I dare say that real hackers are 100% self-educated – no matter if they put some formal education on top of that later. The latter is a hidden mega-trend in my opinion: More often than not I saw experienced professionals going for a degree – in a program they knew more about than the teachers – just because they wanted that piece of paper giving proof of what they already knew.

I see strange contradicting trends in education and I don’t think that Massive Open Online Courses are a disruptive new way of education per se.

They are a symptom of changes in educational systems or society at large – of which I am not sure if I like them all.

As I said I am still baffled by the Bologna standardization process and associated splitting up of study programs. It is like neat little boxes that can be attached to each other in a compatible way – called “modularization”.
The upside: Cross-country recognition has been facilitated finally and you are more flexible to craft your own degree program.
The downside(s): The bar has been lowered in order to provide more cross-discipline / cross-programme permeability. The latter is a noble goal of course, in order to solve the complicated interdisciplinary blah blah issues that an interconnected global blah blah society faces.

I have the perfect backup material for all readers who prefer to hear opinionated rants rather by somebody with substantial experience in education – unfortunately it is in German. Austrian philosophy professor Konrad Paul Liessmann has written a book called Theorie der Unbildung – Irrtümer der Wissensgesellschaft which roughly translates to Theory of Non-Education – Misapprehensions of the Knowledge Society. Actually Unbildung is illiterateness, but it is meant in a sarcastic sense – so I believe non-education is a better term.

Liessmann calls it a polemic himself. He rants in a most entertaining way – appealing to anybody who appreciates Dilbert cartoon humor – on:

  • Sociology dropouts turned management consultants who give seasoned university professors patronizing advice on didactic concepts.
  • Management consulting mantras flooding academia, backed by their infamous management and controlling software and the involved gamification … sorry… enforcement of metrics, benchmarks and other silly rules.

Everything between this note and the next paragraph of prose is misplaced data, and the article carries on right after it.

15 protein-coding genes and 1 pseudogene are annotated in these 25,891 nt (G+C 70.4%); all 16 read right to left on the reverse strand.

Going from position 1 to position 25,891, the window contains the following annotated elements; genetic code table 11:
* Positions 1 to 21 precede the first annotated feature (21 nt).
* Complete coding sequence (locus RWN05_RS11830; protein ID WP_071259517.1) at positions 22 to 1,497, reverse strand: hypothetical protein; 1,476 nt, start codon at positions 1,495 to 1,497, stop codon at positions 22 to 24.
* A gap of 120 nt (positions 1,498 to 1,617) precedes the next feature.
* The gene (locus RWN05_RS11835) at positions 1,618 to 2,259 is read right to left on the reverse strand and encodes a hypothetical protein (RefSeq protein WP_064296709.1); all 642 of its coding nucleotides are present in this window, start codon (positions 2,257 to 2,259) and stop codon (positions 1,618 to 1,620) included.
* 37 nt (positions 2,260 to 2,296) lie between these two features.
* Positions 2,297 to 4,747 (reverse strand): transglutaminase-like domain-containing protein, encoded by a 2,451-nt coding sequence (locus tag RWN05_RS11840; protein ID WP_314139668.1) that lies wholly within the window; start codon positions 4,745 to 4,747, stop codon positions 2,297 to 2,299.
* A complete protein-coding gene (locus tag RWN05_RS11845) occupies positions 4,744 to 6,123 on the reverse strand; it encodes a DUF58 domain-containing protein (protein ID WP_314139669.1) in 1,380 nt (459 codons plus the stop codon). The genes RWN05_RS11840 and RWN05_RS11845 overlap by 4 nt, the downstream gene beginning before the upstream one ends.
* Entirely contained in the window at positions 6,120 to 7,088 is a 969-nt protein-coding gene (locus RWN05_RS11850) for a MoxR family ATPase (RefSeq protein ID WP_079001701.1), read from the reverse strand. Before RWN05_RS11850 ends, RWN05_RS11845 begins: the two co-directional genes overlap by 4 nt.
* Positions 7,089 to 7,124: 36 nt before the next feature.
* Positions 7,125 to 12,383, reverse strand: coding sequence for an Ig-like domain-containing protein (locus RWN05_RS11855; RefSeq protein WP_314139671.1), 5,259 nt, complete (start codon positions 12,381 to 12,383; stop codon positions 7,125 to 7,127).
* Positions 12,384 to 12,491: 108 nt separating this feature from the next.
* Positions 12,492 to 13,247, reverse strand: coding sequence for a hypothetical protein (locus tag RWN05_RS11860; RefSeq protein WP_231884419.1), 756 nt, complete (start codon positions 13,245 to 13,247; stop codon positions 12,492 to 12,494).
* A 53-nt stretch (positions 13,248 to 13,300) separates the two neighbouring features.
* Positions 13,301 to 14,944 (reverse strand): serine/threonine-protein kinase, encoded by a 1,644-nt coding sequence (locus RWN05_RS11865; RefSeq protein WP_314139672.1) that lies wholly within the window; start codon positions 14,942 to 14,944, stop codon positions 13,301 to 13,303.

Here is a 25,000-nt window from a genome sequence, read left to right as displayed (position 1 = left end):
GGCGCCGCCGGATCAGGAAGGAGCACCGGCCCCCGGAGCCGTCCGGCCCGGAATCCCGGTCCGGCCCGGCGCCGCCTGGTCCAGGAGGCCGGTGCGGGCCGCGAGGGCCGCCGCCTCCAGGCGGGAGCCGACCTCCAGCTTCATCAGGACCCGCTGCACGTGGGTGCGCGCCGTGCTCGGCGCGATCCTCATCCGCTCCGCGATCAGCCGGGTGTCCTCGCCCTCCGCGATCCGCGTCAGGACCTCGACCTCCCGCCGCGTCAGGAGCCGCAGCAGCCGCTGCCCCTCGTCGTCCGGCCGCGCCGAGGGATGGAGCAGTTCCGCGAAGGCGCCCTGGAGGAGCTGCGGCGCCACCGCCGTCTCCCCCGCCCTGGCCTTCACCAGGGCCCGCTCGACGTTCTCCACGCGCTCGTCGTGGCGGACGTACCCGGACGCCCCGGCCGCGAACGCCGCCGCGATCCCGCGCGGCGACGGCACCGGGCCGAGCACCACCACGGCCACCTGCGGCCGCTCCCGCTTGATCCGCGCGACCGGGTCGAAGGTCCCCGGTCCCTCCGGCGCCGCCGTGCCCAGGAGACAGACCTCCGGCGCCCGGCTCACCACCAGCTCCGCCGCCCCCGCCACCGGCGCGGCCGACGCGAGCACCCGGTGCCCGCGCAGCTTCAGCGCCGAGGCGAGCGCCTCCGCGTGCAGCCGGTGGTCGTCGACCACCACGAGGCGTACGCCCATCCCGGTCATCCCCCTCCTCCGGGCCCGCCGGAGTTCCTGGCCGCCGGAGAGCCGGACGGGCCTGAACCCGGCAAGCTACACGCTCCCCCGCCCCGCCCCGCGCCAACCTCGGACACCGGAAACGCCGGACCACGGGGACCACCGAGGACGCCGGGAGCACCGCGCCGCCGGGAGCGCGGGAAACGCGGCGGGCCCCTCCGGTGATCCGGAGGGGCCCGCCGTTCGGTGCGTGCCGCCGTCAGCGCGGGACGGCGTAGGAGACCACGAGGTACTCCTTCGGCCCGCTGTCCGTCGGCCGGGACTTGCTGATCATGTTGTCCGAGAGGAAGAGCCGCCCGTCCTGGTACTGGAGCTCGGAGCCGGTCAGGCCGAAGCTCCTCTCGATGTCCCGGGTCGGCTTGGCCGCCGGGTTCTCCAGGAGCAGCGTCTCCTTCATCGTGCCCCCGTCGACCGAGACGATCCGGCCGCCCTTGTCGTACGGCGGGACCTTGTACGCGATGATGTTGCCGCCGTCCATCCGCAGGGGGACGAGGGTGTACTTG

• The mantra of playful learning based on interactive media. Unfortunately you won’t be able to get rid of the need of the efforts of thinking hard. I am at a loss for translating his brilliant and subtle sarcasm in the way he oppose the naive mantra of anything being fun and play opposed to plain hard work.
  • Standardized, quality controlled exams that fosters Teach to the Test mentality. In my most recent encounters as a student and a teacher I have been stunned by new levels of optimization of the credentials collecting process – illustrated by collective group work on the pre-defined catalogue of potential examination questions, or asking The Most Important Question in the first lecture which is How many XY do I need to submit (present, solve…) in order to [paraphrasing] barely scrape by with PASSED [/paraphrasing].

This is my summary of the most conflicting trends I conclude from my anecdotal experiences:

1) Free information for a networked society:

Endless valuable information is available for eager learners – if you know how to google and how to tell pseudo-science and marketing from the real stuff: Scientific publications, lecture notes and text books. I am not sure if we need all that re-packaged and sold as “courses”.

An economist might reply: If there is a market(*) for that – why not? And don’t that material exist only because of the universities’ outreach progams – initiated by management consultants who were criticized by professors?

Do we need coaches who help us to navigate through the vast universe of knowledge? (Not a rhetorical question).

2) Gamification and edu-/info-tainment garnished with corporate-style deadlines for a society built on the mantra of the ever reducing attention span:
We as a learning society seem to need: infographics, videos, blended learning, Facebook-like discussion groups. As odd as it seems we – the free people of earth – rely on triggers, pop-up messages and arcane rules designed by others more than ever. And in contrast to cyberpunk stories – we are aware of it and we like. (“We” does not exclude “me”.)

I am intrigued by this ambiguity – as I feel free information on the net and corporate strangeness / gamification have common roots. These roots seem to be tied to technology.

Falla Tetris

Computer games go real live.

Nicholas Carr who analyzed our relationship with reading in his book The Shallows: What the Internet is Doing to Our Brains: We have gained the ability to skim, scroll and evaluate content fast, but we lose the ability to read linear, long-winded text. Research has shown that students allowed to click on videos and other material related to a specific article remembered less than students who had to focus on the text only.

As I said, I am subject to those as well. I have turned from a voraciously reading teenager – capable of immersing in long-winded wooden existential philosophical prose – to a constantly distracted channel hopper.

I have been conditioned by multi-tasking to the extreme, always in firefighting mode, with several pop-up windows of the corporate equivalent of social media fighting for a small time-slots of undivided attention. I have learned to learn on-the-fly and on-the-job for years until I decided I wanted to reconnect with the old silent learning experience.

Thus I started re-reading and re-learning physics nearly 10 years ago – for the pure enjoyment of escaping multi-tasking hell. It was fun but it was hard at the same time. It took me to overcome an activation barrier to get “into” the linear, gradual absorption of knowledge again.